vs. LAC: 19 points, 8 rebounds, 5 assists, 3 blocks, 2 steals.

@ MIL: 16 points, 13 rebounds, 1 steal, 1 block

As this season moves on, players are starting to settle into their roles. It wasn’t a smooth beginning to this log jam at center, but Noel and Holmes have embraced their roles off the bench and are excelling within them. The same can’t always be said for Jahlil Okafor, but it’s good to have some stability on the bench.

5: Saric has his best game to date

With Joel Embiid drawing so much attention, it’s easy to forget about Dario Saric. While Embiid runs away with the title of best rookie, Saric has arguably been the second best rookie behind him. He is second in points and rebounds among rookies, and is fifth in minutes played. Things didn’t start out smoothly for Saric, however. He began this year as a starter, but he was plagued with efficiency problems. Since moving to the bench, he’s improved his game across the board. And this week’s win against the Kings felt like a culmination of Saric’s improvement.

He posted 17 points, 5 rebounds, and 6 assists on 8/11 shooting. Saric was totally engaged in the game; patient with his shot selection and he finally showed off his passing ability in style.

The scoring and rebounding isn’t unusual. Those are areas in which Saric has excelled this year. But the passing is new, and boy is it something to behold. It’s taken Saric over 40 games to fully adjust to the speed on the NBA, but seeing him pull of passes like these suggest that the game is finally slowing down for him, so to speak. He’s seeing passing lanes and openings that he couldn’t before without experience. If he’s able to pass like this consistently, it will dramatically open up Saric’s game and provide an excellent playmaking presence off the bench.

6: Chaisson Randle

One piece of news that flew under the radar this past week was the signing of 23 year old Chasson Randle to a 3 year contract. Randle, a 6’2″ guard who was playing on 10 day contracts, has scored 24 points in five games, averaging 4.8 per contest coming off the bench.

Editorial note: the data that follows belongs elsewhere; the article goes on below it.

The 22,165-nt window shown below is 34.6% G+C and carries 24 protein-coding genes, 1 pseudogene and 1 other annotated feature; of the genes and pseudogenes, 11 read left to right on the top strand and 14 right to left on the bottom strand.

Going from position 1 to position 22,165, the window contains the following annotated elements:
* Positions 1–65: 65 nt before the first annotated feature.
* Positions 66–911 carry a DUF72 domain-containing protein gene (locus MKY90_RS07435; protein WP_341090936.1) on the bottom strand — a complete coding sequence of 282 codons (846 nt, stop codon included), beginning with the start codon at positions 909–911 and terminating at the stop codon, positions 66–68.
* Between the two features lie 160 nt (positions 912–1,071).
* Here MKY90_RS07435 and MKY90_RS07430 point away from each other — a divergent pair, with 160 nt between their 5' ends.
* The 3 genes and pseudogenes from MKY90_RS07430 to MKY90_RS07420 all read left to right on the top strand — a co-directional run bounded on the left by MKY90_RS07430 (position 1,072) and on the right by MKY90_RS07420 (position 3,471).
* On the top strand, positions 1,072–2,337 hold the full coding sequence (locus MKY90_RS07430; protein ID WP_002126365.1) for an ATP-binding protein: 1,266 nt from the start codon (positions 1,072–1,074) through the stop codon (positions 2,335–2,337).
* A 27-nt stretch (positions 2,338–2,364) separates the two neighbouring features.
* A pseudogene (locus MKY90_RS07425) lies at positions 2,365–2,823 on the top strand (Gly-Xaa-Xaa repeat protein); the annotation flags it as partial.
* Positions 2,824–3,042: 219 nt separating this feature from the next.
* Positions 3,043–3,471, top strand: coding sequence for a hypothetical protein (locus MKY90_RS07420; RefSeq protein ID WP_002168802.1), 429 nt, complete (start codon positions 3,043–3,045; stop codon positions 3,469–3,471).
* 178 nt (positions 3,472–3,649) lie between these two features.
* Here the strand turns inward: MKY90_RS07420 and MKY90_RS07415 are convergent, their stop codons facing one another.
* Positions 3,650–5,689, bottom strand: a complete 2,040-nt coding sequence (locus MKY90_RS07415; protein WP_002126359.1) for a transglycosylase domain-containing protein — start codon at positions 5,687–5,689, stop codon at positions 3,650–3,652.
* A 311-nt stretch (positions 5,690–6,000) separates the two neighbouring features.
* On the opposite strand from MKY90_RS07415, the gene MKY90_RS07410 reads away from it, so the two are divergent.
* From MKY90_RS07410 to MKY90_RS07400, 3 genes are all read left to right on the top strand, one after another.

Randle played college at Stanford where he was the school’s leading scorer at the time of his graduation. Before signing in Philadelphia he had staretd playing with the New York Knicks’ D-League Affiliate this year. His future in Philadelphia is somewhat uncertain at this stage. Randle can shoot, but that’s about the only area where he is proficient at an NBA level. He’ll have to put a lot of work in an patiently wait for opportunities to crack the lineup.

7: The Best Month in a Long Time

February is here; that means some things are right around the corner like Valentines Day, The NBA All Star Game, and maybe even some warm weather. That’s all well and good, but as we move towards the spring, the Sixers might prefer to stay in the cold of January.

The team went 10-5 in January, matching their win total from last season in just one month. It was also the team’s first winning month since 2012. Over that span of time, the team ranked third league-wide in defensive rating, first in assist percentage, third in steals per game, and fourth in blocks per game. It was a great month from top to bottom, and a lot of players went into making that possible. And with such a young team, seeing success like this is a great chance for them to learn and grow.

“We’re holding each other accountable,” Robert Covington said. “[That’s] the main thing — we’re getting on guys and we’re realizing mistakes of our own without Coach having to tell us. We’re not getting discouraged if teams make a run. We go out and fix the problem so we can learn it ourselves — that’s part of the growth of this team.”

Learning to win is a process. While in year’s past they’ve been able to win on occasion, they were never able to do it consistently. This month, they finally strung some wins together. Progress is incremental. I want to see how this team is able to respond with heightened expectations. Was all of this winning just a matter of league-wide fatigue before the All Star festivities? Or did the Sixers really improve this much? And how will the All Star break affect their play?

None of these questions are clear right now. You would hope that this month doesn’t last as their best all season, but it’s hard to imagine them playing any better (especially after the past three years). They’ve put themselves within shouting distance of a playoff spot, so they certainly have something to play for. It’s been a while since we’ve been able to say that.